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Is too much Nighttime Light Ruining Your Health?

One thing that drives me absolutely crazy is ambient light in my bedroom when I’m trying to sleep. I leave my phone in my office, cover up all of those blue, green and red lights from power strips and other equipment, and use black out shades on my windows. Otherwise, I can’t sleep at all.

There is a reason those lights affect my sleep. They may be affecting yours too, and you might not even be aware of it.

You see, in the absence of light, our brains produce melatonin, our main “sleep hormone.” But when we are exposed to light at nighttime – even low levels of it – melatonin production is halted.

This suppression of melatonin is enough to disrupt the body’s natural circadian rhythm.

You probably already know that the circadian rhythm is your body’s internal time clock. What you may not realize is that it works on a 24-hour schedule to regulate your blood pressure, heart rate, hormone levels and body temperature. It sets the pace for all of your body’s metabolic processes.

It is also what makes you feel more alert at certain times of the day, and tired at others.

But when the circadian rhythm is misaligned, all of these body functions are impacted. This explains why night shift workers are more prone to diabetes, heart disease, stroke, metabolic disorders and sleep problems. Night work is also associated with an increased risk of breast and prostate cancer.

Unfortunately, ambient light in the home can produce similar outcomes.

The Connection Between Artificial Light and Cancer

A September 2022 study published in the European Journal of Cancer found that artificial light at night is linked to both cancer and obesity.

An earlier study out of Spain linked nighttime exposure to artificial light to an increased risk of both breast and prostate cancer. This included exposure to indoor blue light, which is what the screens of our phones and tablets emit.

Plus, there are all of the other conditions linked to light at night, such as its negative effects on nighttime heart rate, metabolism and cardiovascular function.

Of course, all of this cycles back to the way light exposure at night affects our natural circadian rhythms. This is where it starts, and where you can stop it.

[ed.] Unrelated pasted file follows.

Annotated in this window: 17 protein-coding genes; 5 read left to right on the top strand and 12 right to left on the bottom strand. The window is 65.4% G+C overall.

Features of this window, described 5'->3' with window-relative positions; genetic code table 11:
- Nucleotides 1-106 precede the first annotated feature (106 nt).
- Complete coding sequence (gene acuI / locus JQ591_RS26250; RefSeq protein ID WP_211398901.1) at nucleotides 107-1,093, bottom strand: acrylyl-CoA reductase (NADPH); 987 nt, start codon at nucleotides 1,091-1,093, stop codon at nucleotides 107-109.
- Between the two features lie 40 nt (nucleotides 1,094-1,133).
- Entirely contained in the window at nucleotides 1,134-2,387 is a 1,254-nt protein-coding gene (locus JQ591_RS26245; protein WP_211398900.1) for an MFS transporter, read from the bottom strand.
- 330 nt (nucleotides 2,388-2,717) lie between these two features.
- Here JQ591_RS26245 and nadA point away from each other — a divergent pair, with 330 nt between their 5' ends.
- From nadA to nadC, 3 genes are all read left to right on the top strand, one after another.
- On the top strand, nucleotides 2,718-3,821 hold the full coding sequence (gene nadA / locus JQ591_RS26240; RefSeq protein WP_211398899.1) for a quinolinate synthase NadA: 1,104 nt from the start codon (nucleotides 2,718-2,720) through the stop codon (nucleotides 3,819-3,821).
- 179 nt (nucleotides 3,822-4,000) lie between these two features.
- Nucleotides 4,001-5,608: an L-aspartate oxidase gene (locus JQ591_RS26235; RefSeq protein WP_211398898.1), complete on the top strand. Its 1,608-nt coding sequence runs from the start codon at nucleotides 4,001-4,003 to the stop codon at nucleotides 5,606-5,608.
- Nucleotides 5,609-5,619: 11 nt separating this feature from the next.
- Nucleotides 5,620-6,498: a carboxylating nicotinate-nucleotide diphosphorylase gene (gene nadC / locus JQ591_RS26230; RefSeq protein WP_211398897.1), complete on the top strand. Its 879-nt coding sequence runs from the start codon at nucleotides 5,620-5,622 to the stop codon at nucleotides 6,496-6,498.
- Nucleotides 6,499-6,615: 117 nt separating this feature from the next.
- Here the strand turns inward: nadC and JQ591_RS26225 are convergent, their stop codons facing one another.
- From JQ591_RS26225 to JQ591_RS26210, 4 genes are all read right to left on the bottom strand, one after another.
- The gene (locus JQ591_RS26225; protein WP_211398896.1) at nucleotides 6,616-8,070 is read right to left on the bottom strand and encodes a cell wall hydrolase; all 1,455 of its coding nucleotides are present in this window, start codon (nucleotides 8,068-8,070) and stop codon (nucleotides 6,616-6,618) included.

So what can you do to limit your exposure?

Sleep In Total Darkness

The key recommendation from several cancer specialists I know is to sleep in total darkness. I couldn’t agree more, and it’s really not that hard to do.

Use room-darkening blinds to block light from outdoor streetlamps and car headlights. You should close them an hour or two before bedtime.

Remove portable devices from the bedroom. You don’t need to sleep with your laptop, tablet or phone next to you. Move them to another room and charge them up overnight. (If you just can’t live without them, shove them into your bedstand drawer or cabinet while you sleep.)

Unplug the unpluggable. Some things have to remain stationary. So if you have your TV hooked up to a cable box, Roku or other devices, invest in a power strip. Plug them all into it and, at night when you shut everything down, turn the power strip off. You can do the same thing if you have a desktop computer and router set up in the bedroom due to space constraints.

Check into LED-dimming stickers. Yes! There are actually stickers designed specifically for dimming or blocking LED lights.

Invest in a sleep mask. You don’t have to go for a fancy, high end model. Even an inexpensive $6 sleep mask will do the trick.

Shut off the house lights before bedtime. Turn off any lights that may be adding to the ambient light in your bedroom. This includes hallway lights, closet lights, exhaust fan lights in the kitchen and all of the other lights in the house.

If you are used to having ambient light at night and find it difficult to accept the total darkness of your room, you can start off by using a small red night light. Red lights don’t interfere with melatonin production the way other light colors do. Then, once you get more comfortable with darkness, you can remove it.

Your body needs darkness just as much as it needs light.


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